Let’s start with an outlay of the word ‘audit’.
It is namely derived from a Latin word ‘audire’, which means ‘to hear’. In earlier times, the medieval times to be exact, when manual book-keeping was prevalent, the kings used to hear the accountants narrate the accounts verbally. Auditors in Britain used to hear the accounts read out for them and checked that the organization’s personnel were not negligent or fraudulent.
What is an audit process? Moyer identified that the most important duty of the auditor was to detect fraud. Chatfield documented that early United States auditing was viewed mainly as verification of bookkeeping detail.
However, as the complexity of the accounting function grew, need was felt to thoroughly check the account for mistakes and the misclassification thereof and the findings were then documented in a written form so that it can be used by the management, stakeholders, investors, government and various other bodies. This process is known as auditing or audit.
Auditing is thus related to the tutorial tally of accounts and financial managerial records. It involves the independent examination of books, accounts, statutory records, documents and vouchers of an organization to ascertain how far the financial statements as well as non-financial disclosures present a true and fair view of the concern. It also attempts to ensure that the books of accounts are properly maintained by the concerned as required by law.
Furthermore, audits provide third party assurance to various stakeholders that the subject matter is free from material misstatement. The term is most frequently applied to audits of the financial information relating to a legal person. Other areas which are commonly audited include: secretarial and compliance audits, internal controls, quality managements, project managements, water management, and energy conservation.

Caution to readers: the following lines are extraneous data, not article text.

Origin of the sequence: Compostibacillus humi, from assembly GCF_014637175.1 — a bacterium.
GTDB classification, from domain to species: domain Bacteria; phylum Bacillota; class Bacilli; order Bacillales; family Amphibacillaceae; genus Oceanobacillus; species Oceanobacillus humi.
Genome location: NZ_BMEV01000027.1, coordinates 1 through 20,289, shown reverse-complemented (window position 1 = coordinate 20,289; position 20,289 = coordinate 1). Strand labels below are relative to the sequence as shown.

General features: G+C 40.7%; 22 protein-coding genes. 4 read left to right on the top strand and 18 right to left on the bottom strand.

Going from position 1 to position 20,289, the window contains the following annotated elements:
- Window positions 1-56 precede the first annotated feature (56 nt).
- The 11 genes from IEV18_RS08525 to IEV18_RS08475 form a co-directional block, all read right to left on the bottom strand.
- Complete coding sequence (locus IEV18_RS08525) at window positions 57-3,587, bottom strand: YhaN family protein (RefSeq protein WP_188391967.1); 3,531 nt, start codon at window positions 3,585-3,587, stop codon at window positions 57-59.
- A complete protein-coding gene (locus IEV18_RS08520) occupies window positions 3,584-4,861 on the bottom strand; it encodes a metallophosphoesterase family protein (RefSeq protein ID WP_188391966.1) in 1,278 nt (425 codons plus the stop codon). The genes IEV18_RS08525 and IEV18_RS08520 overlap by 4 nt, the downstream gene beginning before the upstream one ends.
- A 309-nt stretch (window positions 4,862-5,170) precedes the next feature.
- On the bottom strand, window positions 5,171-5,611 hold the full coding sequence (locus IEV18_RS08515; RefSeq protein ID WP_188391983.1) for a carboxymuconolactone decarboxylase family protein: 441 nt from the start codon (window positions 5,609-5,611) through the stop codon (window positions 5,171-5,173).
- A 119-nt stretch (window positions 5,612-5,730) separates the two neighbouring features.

Apart from auditing per annum or month, there is also a term in auditing called continuous auditing. This is an automatic method used to perform auditing activities, such as control and risk assessments, on a more frequent basis. Technology plays a key role in continuous audit activities by helping to automate the identification of exceptions or anomalies, analyze patterns within the digits of key numeric fields, review trends and test controls, among other activities.
The ‘continuous’ aspect of continuous auditing and reporting refers to the real-time or near real-time capability for financial information to be checked and shared. Not only does it indicate that the integrity of information can be evaluated at any given point of time, it also means that the information is able to be verified constantly for errors, fraud, and inefficiencies. It is the most detailed audit.
Each instance of continuous auditing has its own pulse. The time frame selected for evaluation depends largely on the frequency of updates within the accounting information systems. Analysis of the data may be performed continuously, hourly, daily, weekly, monthly, etc. depending on the nature of the underlying business cycle for a given assertion.
As a result of an audit, stakeholders may effectively evaluate and improve the effectiveness of risk management, risk control and the governance process over the subject matter. Auditing has become such a ubiquitous phenomenon in the corporate and the public sector that academics started identifying an audit society.
People are more and more involved in the audit process. Audits are used as opportunities to train others. For example volunteers who are not auditors are invited to walk through the audit process with the auditor as assistants. This will provide them with a better understanding of what audits are and why their inputs are necessary.
Also of utmost importance is to invite all the auditees to the closing meeting. It will help to hear audit findings firsthand, the positive as well as the negative.
Involving people creates a feeling that everyone is a vital contributor to the goal of the company – compliance. The auditor perceives and recognizes the proposition before them for examination, obtains evidence, evaluates the same and formulates an opinion on the basis of his judgement which is communicated through the audit report.
Seen in the above, any subject matter may be audited and auditing is a safeguard measure since ancient times.